Wednesday 22 October 2014

Calls to improve building standards

Published 21/11/2012 | 17:14

The Crumlin Road Courthouse, designed by architect Charles Lanyon, was badly damaged by fire in 2009

The Northern Ireland Environment Agency must be more imaginative when dealing with the owners of dilapidated buildings, MLAs have said.

Calls for a rethink of the way the department deals with problem landlords were made during a meeting of the Public Accounts Committee at Stormont.

DUP MLA Trevor Clarke claimed buildings must be brought up to standard but said the Government should not foot the bill.

The South Antrim representative warned against vesting buildings in need of urgent repair. "It is actually now a burden for us," he told the committee. "Instead of vesting an asset the department has actually taken on a liability."

It was also revealed that an announcement on the future of the derelict Crumlin Road Courthouse in Belfast could soon be made.

Fiona Hamill, treasury officer for accounts, said: "There have been detailed discussions with interested parties and they are hopeful of bringing forward significant recommendations to the minister (of environment) shortly. A lot of work has been done in the background."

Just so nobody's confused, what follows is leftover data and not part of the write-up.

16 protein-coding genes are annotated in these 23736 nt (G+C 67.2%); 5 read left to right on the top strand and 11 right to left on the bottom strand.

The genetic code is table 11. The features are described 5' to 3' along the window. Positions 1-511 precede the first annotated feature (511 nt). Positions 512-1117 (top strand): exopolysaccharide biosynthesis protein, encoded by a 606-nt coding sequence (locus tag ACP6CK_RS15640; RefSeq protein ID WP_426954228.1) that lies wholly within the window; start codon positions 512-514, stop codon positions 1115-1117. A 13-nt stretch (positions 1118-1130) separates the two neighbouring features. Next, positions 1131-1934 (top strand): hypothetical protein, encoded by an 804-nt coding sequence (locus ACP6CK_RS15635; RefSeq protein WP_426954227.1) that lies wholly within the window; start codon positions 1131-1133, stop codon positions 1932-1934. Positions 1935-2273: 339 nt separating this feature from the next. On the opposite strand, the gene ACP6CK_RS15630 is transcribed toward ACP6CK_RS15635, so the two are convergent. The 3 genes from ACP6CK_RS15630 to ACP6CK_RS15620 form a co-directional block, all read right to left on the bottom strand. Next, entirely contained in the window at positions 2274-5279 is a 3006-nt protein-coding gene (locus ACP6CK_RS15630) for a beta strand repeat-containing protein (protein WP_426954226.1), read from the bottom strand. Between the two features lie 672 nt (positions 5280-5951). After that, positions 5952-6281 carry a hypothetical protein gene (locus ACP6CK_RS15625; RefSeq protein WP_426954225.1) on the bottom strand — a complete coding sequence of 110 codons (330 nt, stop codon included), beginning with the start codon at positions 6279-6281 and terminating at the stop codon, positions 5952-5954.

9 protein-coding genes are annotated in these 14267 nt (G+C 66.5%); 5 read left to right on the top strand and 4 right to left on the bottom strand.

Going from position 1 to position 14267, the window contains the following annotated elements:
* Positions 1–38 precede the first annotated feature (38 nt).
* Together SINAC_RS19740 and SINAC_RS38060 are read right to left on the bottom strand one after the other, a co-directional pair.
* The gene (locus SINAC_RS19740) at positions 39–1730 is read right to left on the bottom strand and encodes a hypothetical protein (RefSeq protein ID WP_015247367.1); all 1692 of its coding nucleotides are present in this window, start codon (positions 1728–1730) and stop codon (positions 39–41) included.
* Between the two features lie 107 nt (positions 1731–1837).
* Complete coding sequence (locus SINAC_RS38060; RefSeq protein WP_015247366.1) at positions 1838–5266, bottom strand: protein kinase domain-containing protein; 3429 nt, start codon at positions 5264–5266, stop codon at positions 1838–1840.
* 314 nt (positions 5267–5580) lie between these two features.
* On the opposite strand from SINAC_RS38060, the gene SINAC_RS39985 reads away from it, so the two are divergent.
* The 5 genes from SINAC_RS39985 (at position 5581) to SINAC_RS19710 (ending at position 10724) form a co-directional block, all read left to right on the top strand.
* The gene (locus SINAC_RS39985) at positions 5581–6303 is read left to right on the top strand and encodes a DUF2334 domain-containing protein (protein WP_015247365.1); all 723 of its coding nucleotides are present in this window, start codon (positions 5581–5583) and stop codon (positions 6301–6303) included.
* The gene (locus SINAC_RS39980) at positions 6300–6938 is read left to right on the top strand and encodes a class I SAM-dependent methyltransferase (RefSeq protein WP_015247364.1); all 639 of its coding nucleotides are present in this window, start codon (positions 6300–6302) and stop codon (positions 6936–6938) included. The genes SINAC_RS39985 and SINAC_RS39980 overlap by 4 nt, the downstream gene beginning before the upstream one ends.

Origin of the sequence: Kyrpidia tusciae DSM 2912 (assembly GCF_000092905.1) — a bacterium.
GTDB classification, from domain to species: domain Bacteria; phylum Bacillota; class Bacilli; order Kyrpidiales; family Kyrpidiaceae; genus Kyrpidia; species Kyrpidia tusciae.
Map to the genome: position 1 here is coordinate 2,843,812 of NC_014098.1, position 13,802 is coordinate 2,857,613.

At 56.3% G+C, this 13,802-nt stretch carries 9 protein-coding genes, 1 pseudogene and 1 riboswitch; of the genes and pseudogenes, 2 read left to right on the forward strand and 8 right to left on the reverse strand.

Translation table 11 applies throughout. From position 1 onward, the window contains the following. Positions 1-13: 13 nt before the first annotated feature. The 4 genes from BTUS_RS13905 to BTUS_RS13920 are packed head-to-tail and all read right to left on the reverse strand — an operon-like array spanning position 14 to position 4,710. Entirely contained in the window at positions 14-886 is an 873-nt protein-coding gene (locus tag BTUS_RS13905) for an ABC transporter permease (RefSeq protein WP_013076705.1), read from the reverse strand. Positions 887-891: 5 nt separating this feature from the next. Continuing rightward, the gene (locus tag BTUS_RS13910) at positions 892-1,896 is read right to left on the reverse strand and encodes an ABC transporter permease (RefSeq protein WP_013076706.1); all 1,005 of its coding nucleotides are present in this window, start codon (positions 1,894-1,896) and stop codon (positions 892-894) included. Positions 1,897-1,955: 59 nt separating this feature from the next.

The courthouse, designed by architect Charles Lanyon, has fallen into a poor state of disrepair since it closed in June 1998. It is understood to have been sold to an investor for £1 in 2003. However, plans to transform the building into a hotel and tourist attraction have been hampered by the global downturn in the economy.

In 2009 the courthouse was also badly damaged by a fire.

Mr Clarke added: "The Environment Agency could vest this and pay significantly more than £1 to bring it up to standard. This is a really good example of how this is not going to work. This is the cynic in me. The public purse has weighed into the challenge again."

The Public Accounts Committee also discussed cuts to the Government's spending watchdog. Comptroller and auditor general Kieran Donnelly said the Audit Office budget had been reduced by £167,000 for next year, and he warned: "Any further reduction over and above what has already been agreed will have an adverse effect on the service we provide to the Assembly."

Press Association

Read More

Editors Choice

Also in this section